The dark Alexander Band of the Rainbow

I set my bow in the cloud, and it shall be a sign of the covenant between me and the earth...Genesis

The rainbow arises when the sun shines upon humid air; or again by a certain peculiar blending of light with air, which will cause either all the distinctive qualities of these colors or else some of them belonging to a single kind, and from the reflection of this light the air all around will be colored as we see it to be, as the sun shines upon its parts. The circular shape which it assumes is due to the fact that the distance of every point is perceived by our sight to be equal; or it may be because, the atoms in the air or in the clouds and deriving from the sun having been thus united, the aggregate of them presents a sort of roundness. Epicurus of Samos, Letter to Pythocles.

Sometimes we can recognize both parts of a rainbow. The first rainbow arc is at 42 degrees and the secondary less visible at 50 degrees. The colours of the main rainbow vary smoothly from red on the outside of the arc to violet on the inside. The secondary rainbow displays colors in the reverse order of the main. Between these two rainbow arcs there is a dark band called Alexander's dark band as Alexander of Aphrodisias was the first who described this phenomenon.

At sea aboard USS Harry S. Truman (CVN 75) Jan. 1, 2003 -- A rainbow welcomes in the new year for Sailors and Marines aboard the Harry S. Truman in Souda Bay, Crete, Greece Source.

Alexander of Aphrodisias was a Peripatetic philosopher and commentator, active in the late second and early third century AD. Aristotle wrote extensively on rainbows in his De Meteorologica, and even speculated that a rainbow is caused by the reflection of sunlight from the drops of water in a cloud.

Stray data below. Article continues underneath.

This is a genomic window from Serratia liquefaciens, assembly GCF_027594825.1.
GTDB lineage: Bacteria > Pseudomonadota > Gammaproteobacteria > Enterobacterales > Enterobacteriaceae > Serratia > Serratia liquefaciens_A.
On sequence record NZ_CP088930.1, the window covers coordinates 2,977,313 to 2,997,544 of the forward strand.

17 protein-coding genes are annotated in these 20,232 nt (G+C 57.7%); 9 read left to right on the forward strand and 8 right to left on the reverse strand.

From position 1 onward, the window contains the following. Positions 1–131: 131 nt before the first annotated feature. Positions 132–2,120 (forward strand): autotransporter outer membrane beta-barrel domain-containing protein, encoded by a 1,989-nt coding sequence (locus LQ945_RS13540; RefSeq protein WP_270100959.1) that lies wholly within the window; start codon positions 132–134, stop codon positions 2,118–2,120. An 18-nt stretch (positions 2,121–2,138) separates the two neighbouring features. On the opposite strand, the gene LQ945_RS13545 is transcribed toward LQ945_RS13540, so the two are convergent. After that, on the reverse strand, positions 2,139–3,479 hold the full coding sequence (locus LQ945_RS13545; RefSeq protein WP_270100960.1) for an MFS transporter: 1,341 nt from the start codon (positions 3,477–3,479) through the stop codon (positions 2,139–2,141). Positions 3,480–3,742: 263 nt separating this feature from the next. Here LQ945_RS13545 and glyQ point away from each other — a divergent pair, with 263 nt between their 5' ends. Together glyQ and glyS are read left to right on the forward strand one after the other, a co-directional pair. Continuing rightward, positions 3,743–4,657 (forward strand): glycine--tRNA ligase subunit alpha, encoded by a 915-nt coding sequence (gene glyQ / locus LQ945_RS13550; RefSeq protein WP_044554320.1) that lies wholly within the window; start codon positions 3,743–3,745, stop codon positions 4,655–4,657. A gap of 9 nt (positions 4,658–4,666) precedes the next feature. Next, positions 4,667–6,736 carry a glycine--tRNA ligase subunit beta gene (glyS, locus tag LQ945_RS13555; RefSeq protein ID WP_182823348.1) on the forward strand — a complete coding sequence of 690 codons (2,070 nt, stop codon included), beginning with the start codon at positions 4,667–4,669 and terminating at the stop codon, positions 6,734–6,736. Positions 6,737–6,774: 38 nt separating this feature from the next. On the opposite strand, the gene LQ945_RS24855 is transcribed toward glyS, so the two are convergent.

RenÚ Descartes was the first person to give a full explanation of how a rainbow is formed. He showed that if one traces the path through a spherical raindrop of parallel light-rays entering the drop at different points on its surface, each emerges in a different direction, but there is a concentration of emerging rays at an angle of 42 degrees from the reverse direction to the incident rays, in exact agreement with the observed angular size of rainbows. Furthermore, since some colours are refracted more than others in a raindrop, the rainbow angle is slightly different for each colour, so a raindrop disperses the sun's light into a set of nearly overlapping coloured arcs.

Descartes showed that light-rays which are internally reflected twice inside a raindrop emerge concentrated at an angle of 50 degrees from the reverse direction to the incident rays. This rainbow is naturally less intense than the primary rainbow, since a light-ray always loses some of its intensity at every reflection or refraction. The 50 degrees represents the angle of maximum deviation of doubly reflected light from the reverse direction (i.e., doubly reflected light can deviate by more than this angle, but not by less). Thus, we expect the secondary rainbow to have a diffuse outer edge and a sharp inner edge. We expect doubly reflected violet light to be refracted more strongly than doubly reflected red light in a raindrop. Red is concentrated on the inside of the secondary rainbow and violet is concentrated on the outside. Since no reflected light emerges between the primary and secondary rainbows i.e. in the angular range 42 to 50 degrees, relative to the reverse direction, this region of the sky looks slightly less bright than the other surrounding regions of the sky, which explains Alexander's dark band.


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